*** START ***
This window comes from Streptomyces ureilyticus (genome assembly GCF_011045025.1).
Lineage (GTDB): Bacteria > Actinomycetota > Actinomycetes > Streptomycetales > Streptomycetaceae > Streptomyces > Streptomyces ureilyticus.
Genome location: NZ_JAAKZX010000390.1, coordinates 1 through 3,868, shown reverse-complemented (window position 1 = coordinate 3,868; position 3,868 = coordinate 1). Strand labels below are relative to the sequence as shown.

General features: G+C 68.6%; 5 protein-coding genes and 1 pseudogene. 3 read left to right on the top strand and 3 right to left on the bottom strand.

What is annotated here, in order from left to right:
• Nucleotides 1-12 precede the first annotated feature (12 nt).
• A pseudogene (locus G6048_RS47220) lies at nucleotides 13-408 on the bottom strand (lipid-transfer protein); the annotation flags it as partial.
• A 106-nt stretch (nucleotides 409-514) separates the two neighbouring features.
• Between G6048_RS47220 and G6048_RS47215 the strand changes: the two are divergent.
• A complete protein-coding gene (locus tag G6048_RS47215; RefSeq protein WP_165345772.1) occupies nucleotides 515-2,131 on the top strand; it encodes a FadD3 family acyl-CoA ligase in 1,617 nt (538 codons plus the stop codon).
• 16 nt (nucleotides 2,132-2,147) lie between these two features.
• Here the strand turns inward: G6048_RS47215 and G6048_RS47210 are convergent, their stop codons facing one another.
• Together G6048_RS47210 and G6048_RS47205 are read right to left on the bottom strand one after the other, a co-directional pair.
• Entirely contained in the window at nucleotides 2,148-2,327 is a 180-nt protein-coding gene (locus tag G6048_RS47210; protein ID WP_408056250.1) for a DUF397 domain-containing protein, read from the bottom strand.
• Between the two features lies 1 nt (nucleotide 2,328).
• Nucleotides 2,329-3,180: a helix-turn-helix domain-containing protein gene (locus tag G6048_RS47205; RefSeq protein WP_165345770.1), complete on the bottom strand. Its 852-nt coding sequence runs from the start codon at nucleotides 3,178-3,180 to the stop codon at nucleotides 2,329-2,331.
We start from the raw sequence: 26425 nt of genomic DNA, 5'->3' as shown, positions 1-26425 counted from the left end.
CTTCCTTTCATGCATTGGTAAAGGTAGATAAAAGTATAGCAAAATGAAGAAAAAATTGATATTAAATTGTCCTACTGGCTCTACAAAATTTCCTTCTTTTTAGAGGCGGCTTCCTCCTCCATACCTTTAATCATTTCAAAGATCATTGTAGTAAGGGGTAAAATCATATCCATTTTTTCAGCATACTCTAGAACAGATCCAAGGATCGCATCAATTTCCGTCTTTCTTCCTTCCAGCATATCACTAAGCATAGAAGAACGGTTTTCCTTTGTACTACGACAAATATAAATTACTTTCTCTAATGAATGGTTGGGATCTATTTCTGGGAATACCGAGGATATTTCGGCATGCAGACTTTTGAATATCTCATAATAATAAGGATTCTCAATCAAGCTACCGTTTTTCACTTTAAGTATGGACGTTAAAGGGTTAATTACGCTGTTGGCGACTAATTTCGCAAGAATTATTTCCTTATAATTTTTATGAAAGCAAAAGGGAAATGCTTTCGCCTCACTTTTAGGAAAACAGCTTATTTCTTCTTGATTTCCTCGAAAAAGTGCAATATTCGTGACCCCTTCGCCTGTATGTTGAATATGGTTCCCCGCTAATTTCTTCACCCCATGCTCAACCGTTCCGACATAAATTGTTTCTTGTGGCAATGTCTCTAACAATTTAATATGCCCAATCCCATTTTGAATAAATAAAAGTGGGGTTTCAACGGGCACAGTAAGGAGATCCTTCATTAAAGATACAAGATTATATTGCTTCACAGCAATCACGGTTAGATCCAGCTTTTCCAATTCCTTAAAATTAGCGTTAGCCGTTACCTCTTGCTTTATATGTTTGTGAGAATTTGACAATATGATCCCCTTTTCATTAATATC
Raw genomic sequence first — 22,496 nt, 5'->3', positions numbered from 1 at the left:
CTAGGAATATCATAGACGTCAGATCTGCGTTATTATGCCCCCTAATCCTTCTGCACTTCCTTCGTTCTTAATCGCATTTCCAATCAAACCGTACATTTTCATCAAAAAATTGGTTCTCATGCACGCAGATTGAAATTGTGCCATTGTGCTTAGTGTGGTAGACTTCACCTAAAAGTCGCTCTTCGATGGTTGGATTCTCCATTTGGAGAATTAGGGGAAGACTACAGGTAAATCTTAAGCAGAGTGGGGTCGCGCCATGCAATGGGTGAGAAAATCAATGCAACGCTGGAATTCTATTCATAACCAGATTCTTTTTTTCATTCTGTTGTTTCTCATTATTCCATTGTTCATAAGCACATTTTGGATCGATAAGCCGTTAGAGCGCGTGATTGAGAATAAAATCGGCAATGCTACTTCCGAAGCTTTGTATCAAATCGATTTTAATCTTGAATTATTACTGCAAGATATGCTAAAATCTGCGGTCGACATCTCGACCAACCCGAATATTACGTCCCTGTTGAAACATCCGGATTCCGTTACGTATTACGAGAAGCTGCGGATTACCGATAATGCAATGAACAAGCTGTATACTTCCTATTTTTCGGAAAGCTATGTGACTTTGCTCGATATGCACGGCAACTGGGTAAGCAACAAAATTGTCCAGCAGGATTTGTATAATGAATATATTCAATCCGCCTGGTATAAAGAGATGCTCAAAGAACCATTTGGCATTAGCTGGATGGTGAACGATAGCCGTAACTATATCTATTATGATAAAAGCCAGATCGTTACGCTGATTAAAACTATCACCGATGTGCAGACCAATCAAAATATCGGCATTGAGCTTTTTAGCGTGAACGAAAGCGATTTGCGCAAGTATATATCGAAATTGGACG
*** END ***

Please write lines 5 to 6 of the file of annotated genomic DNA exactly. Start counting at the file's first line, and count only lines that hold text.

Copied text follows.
What is annotated here, in order from left to right:
• Nucleotides 1-12 precede the first annotated feature (12 nt).